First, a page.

About us: We own the Wild Birds Unlimited nature shop in East Lansing, Michigan,
a store that provides a wide variety of supplies to help you enjoy the birdwatching hobby.

This blog was created to answer frequently asked questions & to share nature stories and photographs.
To contribute, email me at bloubird@gmail.com.

Sunday, August 10, 2014

Why Blue Jays have an undeserved bad reputation

Why do people always complain about having jays? They’re pretty and fun to watch at my feeders. – Lansing, MI 
It's pretty hard for human eyes to tell the difference between male and female Blue Jays.
Despite their beautiful blue crested appearance with touches of white and distinctive black outlines, jays often suffer from undeserved bad reputations. Their loud unmusical voices and large bounding stops make them appear imposing, unlike the shyer sweet sounding Northern Cardinals.

In late spring my feeders see a lot of big baby jays testing out their springy legs and their ability stick their landing on feeders. Jays love nuts and I like to attract them to my yard with peanut bells and seed cylinders full of mixed nuts. They have to work hard to get the food off of these seed blocks and there is no way for them to scatter seed. And sometimes a handful of whole peanuts on my fly-thru feeder is another way to call down and treat Blue Jays.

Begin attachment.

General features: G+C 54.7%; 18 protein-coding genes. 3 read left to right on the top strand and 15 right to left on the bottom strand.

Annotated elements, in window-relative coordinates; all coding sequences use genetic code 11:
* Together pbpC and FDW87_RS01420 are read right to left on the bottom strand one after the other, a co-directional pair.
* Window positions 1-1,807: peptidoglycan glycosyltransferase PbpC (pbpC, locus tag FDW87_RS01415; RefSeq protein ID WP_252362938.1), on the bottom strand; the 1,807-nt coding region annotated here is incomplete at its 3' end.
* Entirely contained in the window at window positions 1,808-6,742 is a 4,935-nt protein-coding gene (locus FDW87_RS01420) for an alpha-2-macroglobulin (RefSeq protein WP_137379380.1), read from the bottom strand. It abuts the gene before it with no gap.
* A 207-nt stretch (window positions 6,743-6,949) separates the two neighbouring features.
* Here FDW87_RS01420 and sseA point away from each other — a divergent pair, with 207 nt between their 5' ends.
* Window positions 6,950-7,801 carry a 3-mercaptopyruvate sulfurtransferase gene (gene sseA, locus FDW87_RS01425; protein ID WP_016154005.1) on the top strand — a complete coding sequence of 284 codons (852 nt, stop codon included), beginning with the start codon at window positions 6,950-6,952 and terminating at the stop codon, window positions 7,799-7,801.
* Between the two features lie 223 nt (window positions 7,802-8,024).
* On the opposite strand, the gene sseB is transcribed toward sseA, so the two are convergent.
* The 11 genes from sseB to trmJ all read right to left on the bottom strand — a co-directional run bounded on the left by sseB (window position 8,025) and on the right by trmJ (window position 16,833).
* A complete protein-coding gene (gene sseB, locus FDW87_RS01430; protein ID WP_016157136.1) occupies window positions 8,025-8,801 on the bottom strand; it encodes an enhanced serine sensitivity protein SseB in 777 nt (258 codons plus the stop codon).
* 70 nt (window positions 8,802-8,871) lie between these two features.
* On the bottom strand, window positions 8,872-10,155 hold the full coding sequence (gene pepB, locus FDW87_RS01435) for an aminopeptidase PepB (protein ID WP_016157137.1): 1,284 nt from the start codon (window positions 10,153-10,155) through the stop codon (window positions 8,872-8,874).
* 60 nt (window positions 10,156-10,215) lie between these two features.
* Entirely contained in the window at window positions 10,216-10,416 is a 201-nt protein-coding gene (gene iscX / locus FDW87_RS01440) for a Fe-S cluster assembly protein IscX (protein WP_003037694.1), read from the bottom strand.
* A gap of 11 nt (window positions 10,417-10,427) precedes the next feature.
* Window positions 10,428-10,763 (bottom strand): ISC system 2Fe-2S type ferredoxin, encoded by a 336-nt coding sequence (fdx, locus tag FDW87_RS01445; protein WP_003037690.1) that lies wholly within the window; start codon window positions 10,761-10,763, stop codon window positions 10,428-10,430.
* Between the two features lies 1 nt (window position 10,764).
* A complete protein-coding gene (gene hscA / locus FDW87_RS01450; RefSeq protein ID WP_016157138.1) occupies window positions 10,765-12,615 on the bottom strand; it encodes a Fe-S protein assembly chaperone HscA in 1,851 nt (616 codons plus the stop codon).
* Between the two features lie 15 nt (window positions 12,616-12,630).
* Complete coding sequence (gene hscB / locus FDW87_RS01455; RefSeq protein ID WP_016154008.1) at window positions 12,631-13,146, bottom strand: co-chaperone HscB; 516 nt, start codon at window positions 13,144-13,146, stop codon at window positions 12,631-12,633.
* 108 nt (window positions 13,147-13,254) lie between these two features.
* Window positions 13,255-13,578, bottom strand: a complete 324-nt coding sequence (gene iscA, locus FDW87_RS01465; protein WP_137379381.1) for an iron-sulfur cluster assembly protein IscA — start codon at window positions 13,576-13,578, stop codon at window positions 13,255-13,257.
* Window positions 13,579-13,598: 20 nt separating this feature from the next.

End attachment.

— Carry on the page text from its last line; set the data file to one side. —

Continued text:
Jays are sometimes called “bully” birds because other birds may scatter when they hop on a feeder. But jays also help birds when they announce that you have filled the feeders or if there is a threat nearby.  I always give a whistle after I bring out bird food to help alert the jays and they usually will return a call almost immediately.

One day I was watching out the window and heard jays screeching and calling constantly. There were no birds at the feeders so I went out to investigate and WHOOSH!… a big Cooper’s Hawk that was sitting camouflaged in the bush flew up right by me. One bright-eyed jay spotted the predator and was not going to back down until the whole community knew there was a threat.

So next time that noisy flock of cocky, crested, and brightly colored Blue Jays descends on your feeders, take a moment to remember Mark Twain’s words, "There's more to a jay than any other creature."

Related Articles:
- Why do Birds Scatter Seeds from Feeders? http://bit.ly/w4vRPP
- Blue Jays aren't blue http://bit.ly/roVPVX
- What Feeder Do You Recommend for Blue Jays? http://bit.ly/txd8ja
- Blue Jay Fun Facts http://goo.gl/wJgMmJ
- Do birds know winter is coming? http://goo.gl/EilIa6
- Why Blue Jays go bald in the fall http://goo.gl/gAX3x